Want to get a customer’s attention? Say the word “no.” It’s remarkable how focused they will suddenly become on what you have to say. In my last startup, we literally trained our team on how to say “no.” Our mantra was “under-promise and over-deliver.” We never said yes if we didn’t mean it, and knew how we were going to be able to do it. We were also slavish to the concept of a standardized product for everyone (a core SaaS tenant). We often had to say “no” to get the customers attention so we could have a real conversation. “Why” was critical in those discussions that followed “no,” by the way!
7. Under-Promise, Over-Deliver
You knew this one was coming! I won’t belabor this old saw, but we made it a core tenet of our culture. A similar concept was “Say what you are going to do, and then do what you said.”
8. No One Needs Permission
This is another way to say “everyone is accountable.” The primary context was when a customer needed something, our employees didn’t need permission to find a way to make it happen. We expected our employees to either take care of the issue themselves, or hand the baton off (without dropping it!) to the group most able to address the customer’s need. It wasn’t permission to interfere or trample on someone else’s area of responsibility; it was permission to own the customer in the moment, and then find the best way to take care of them.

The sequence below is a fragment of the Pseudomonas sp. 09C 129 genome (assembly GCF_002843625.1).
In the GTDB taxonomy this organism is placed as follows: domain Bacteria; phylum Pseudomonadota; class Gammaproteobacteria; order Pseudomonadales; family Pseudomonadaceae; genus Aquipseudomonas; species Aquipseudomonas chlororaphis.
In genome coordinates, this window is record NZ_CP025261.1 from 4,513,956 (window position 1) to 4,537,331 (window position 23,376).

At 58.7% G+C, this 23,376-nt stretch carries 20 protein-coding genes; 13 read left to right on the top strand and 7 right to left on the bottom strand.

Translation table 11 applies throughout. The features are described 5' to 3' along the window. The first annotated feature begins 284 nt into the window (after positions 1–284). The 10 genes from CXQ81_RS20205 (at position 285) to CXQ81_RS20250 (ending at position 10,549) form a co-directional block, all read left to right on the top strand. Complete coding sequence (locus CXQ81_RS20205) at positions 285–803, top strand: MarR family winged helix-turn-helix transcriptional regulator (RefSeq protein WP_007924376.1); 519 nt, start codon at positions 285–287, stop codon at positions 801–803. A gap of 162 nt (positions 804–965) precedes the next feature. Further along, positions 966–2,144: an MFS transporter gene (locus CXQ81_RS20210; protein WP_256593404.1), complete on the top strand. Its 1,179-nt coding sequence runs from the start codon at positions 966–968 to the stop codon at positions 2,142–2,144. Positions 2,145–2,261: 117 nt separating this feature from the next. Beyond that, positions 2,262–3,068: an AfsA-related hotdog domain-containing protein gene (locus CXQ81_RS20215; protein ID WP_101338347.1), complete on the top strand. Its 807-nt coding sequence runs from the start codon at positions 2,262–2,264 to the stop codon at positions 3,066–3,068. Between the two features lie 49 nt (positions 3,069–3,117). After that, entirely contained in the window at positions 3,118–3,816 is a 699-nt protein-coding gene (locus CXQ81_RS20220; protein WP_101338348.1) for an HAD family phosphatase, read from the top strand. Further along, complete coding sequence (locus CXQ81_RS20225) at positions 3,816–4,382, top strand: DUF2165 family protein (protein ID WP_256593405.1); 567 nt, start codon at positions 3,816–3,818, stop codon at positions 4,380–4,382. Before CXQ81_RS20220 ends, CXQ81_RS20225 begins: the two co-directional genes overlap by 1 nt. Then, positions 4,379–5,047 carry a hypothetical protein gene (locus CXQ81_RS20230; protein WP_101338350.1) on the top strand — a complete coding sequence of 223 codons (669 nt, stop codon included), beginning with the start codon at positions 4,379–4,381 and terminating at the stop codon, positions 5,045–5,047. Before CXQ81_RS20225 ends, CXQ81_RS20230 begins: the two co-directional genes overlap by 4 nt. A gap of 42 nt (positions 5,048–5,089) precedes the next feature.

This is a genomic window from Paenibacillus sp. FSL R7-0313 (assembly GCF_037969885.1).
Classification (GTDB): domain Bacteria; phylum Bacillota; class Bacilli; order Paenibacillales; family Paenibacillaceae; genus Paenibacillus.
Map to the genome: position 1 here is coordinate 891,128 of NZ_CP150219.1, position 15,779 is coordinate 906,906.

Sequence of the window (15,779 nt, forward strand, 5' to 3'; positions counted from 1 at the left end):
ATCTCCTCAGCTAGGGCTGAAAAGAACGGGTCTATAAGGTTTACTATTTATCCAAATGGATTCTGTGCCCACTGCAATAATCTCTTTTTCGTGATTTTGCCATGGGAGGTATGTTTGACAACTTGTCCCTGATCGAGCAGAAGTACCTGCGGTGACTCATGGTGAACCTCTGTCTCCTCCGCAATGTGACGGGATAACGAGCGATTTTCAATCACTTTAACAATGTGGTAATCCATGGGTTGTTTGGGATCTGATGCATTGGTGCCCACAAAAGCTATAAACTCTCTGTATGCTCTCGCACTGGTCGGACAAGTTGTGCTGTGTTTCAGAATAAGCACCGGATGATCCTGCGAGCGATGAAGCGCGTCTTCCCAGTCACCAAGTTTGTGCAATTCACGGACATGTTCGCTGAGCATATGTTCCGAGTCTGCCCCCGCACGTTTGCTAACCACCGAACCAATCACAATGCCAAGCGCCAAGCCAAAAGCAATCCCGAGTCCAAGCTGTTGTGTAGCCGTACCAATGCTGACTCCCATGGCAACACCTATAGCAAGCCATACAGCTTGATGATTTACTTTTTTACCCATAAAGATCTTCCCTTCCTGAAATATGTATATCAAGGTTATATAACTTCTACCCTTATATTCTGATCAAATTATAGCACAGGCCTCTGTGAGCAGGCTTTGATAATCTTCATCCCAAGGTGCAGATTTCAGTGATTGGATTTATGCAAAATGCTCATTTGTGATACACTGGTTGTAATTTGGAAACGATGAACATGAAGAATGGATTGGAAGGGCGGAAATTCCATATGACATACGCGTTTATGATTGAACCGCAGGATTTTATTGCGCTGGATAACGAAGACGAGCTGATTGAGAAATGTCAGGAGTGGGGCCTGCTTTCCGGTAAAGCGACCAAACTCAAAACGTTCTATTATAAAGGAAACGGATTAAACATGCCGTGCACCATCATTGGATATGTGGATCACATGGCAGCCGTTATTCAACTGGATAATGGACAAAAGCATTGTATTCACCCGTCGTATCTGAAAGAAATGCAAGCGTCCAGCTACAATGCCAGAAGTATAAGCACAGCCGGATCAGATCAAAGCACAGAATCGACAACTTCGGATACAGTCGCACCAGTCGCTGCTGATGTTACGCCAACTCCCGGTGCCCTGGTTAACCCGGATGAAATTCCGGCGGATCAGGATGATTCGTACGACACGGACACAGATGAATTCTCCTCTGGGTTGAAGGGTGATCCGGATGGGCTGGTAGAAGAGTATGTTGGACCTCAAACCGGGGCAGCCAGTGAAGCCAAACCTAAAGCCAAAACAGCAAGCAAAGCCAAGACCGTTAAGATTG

9. Active Learning
There are several aspects to this point. We asked everyone to be a self-learner – learn about their job, the industry we were in, our customers, our competitors, technologies impacting our products, etc. — by reading, browsing the web, going to seminars and conferences, taking classes.
We also encouraged people to learn by experience. We actually monitored our employees’ time in their current position, and had a special review with them and their manager if they were still in the same job after two years. We wanted people moving around, learning, growing, and sharing what they had learned.
The last aspect of “active learning” was learning through action. While we wanted people to be thoughtful, most effective learning comes through doing. We encouraged people to think, but also to act quickly when trying new things or dealing with an unfamiliar situation, as many times the correct path will only reveal itself by taking action and seeing (learning) what happens.
10. Set Guard Rails
Employees are happiest, and companies tend to perform the best, when team members have a lot of freedom and latitude to get the job done in the way they deem best. However, anarchy isn’t efficient, either. Hence the guardrails, a.k.a cultural touchpoints, or “do’s and don’ts.” Guardrails let people know what is in-bounds and what is out-of-bounds in terms of behaviors, desired outcomes, etc. People then have wide latitude to get things done within the guardrails. Many of the points above were part of our “guardrails.”
This article was written by Bryan Stolle from Forbes and was legally licensed through the NewsCred publisher network.